Feds Charge Alabama Hyundai Supplier with Obstructing Health and Safety Investigation
Judge grants DOL request for temporary restraining order against major seat manufacturer that tried to silence whistle blower
Contact: Jack Temple, firstname.lastname@example.org, (646) 200-5280
Selma, Ala. – An Alabama federal judge Thursday issued a temporary restraining order against a major supplier to Hyundai that had threatened workers who spoke out about health and safety concerns and fired a whistle blower.
The judge’s decision came a day after the U.S. Department of Labor, in a decisive move to protect workers’ rights, charged Lear Corp., which manufactures seats for Hyundai, with interfering in a federal investigation over dangerous conditions at its Selma, Ala., plant.
The DOL’s complaint, filed in U.S. District Court for the Southern District of Alabama, charged the Hyundai supplier with “flouting the Occupational Safety and Health Act’s protections by threatening, frivolously suing, and suspending or terminating employees” who have spoken to federal investigators about health and safety concerns at the plant.
“The secretary’s [U.S. Labor Secretary Tom Perez] current investigation and future enforcement action are threatened with irreparable harm if defendants are allowed to continue to retaliate against the company’s employees through its acts of intimidation for engaging in protected activities,” the DOL wrote in its complaint.
“Such threats, if successful, will prevent witness participation not only in this investigation and enforcement action, but also in other cases by deterring other workers from exercising their right to communicate with the government without fear of retaliation.”
The Selma facility manufactures foam cushions and headrests for Hyundai, which requires the use of the hazardous chemical TDI. The chemical can cause severe respiratory illness and lifelong asthma if handled without proper precautions.
As a result of the investigation, OSHA issued fines and citations against Lear for multiple serious violations of federal health and safety laws.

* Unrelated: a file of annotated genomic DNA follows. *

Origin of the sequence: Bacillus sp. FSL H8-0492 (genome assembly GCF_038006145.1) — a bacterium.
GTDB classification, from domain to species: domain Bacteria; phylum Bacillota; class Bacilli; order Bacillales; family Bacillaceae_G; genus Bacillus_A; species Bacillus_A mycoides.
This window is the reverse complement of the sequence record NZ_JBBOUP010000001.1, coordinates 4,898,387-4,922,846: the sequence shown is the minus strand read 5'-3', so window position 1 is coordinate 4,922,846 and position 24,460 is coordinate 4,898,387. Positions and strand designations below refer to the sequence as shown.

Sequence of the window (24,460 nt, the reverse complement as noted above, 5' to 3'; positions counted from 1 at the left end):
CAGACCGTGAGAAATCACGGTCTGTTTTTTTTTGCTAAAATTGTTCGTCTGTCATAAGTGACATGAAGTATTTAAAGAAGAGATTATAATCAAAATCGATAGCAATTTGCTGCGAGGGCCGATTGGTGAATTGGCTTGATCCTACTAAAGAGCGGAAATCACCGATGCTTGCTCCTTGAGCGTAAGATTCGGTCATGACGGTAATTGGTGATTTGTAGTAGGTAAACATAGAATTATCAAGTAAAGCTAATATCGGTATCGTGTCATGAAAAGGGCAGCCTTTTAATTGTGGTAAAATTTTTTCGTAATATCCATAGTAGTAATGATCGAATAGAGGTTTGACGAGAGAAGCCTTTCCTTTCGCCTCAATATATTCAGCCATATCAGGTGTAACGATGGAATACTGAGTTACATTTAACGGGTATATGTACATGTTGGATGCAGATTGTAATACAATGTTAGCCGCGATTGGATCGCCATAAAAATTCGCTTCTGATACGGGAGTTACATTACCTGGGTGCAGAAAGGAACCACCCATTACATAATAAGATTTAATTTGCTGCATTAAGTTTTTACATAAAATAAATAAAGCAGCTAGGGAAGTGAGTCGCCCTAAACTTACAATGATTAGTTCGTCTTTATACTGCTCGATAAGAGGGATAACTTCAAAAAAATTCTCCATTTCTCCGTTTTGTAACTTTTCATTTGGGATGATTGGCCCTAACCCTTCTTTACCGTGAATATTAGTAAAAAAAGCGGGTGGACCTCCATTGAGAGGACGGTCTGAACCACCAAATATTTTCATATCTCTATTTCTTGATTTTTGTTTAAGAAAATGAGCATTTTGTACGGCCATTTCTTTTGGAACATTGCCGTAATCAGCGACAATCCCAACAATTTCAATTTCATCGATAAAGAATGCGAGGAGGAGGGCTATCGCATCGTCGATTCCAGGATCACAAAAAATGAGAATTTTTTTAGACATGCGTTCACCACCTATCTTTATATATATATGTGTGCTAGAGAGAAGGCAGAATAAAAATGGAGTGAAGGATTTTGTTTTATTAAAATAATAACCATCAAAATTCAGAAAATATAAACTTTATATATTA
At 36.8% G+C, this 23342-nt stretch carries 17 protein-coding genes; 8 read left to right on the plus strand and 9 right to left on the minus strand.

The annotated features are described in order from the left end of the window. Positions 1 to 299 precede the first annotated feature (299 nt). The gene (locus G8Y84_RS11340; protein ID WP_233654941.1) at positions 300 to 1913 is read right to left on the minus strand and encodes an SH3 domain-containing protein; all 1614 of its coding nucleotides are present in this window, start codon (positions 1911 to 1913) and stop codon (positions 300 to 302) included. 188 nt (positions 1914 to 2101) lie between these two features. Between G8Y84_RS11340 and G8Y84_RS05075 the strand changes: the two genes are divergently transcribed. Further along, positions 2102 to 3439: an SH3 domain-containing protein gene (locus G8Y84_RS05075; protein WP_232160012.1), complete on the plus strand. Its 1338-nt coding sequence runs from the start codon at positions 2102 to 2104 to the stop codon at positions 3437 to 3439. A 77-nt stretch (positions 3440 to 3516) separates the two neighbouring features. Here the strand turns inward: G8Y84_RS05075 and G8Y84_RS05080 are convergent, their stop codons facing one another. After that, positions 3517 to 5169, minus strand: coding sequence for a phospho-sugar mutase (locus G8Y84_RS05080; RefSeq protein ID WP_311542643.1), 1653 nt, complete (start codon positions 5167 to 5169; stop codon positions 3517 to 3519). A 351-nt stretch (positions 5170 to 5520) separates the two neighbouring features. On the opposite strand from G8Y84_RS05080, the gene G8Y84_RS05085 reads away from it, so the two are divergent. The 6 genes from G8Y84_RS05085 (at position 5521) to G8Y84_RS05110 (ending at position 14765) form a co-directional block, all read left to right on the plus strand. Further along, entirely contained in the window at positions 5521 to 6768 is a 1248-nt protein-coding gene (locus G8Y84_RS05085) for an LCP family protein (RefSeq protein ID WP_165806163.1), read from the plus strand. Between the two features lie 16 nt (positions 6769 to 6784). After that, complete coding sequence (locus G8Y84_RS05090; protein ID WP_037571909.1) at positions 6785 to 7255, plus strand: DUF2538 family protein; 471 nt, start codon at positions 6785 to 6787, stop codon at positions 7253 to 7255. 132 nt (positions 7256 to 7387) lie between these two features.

While the federal government continued its investigation, Lear fired Kimberly King, who worked at the factory for nine years, getting paid $12.25 per hour, and who had been a key witness in the government’s investigation. Ms. King was fired after she delivered a letter to Hyundai asking management to help secure good, safe and fair working conditions at the plant. Lear then took a further step to silence the whistle blower by filing a lawsuit and requesting a restraining order against Ms. King, moves the federal government called “tools of harassment the company is utilizing to unlawfully retaliate against Ms. King and other current and former employees.”
Lear is a publicly-traded Fortune 500 company with 235 locations in 35 countries. A major supplier to Hyundai, it had 2013 sales of $16.2 billion and has 132,000 employees.
“Ms. King was a long-term loyal employee of more than nine years, working for an hourly wage of $12.25,” the DOL complaint said. “The disparity in power, control, resources and the ability to inflict harm is clear in the relationship between Ms. King and defendants.”
“I’ve seen all the medication Kim needs to take to help with her breathing. I’ve seen her coughing until it hurts,” said Letasha Irby, who has worked at the Hyundai supplier in Selma since 2006. “It’s shameful and alarming that Lear would try to silence workers standing up for our safety rather than simply accepting responsibility for providing a safe workplace. Workers at this plant are going to continue standing up for the good jobs and safe conditions that this community deserves.”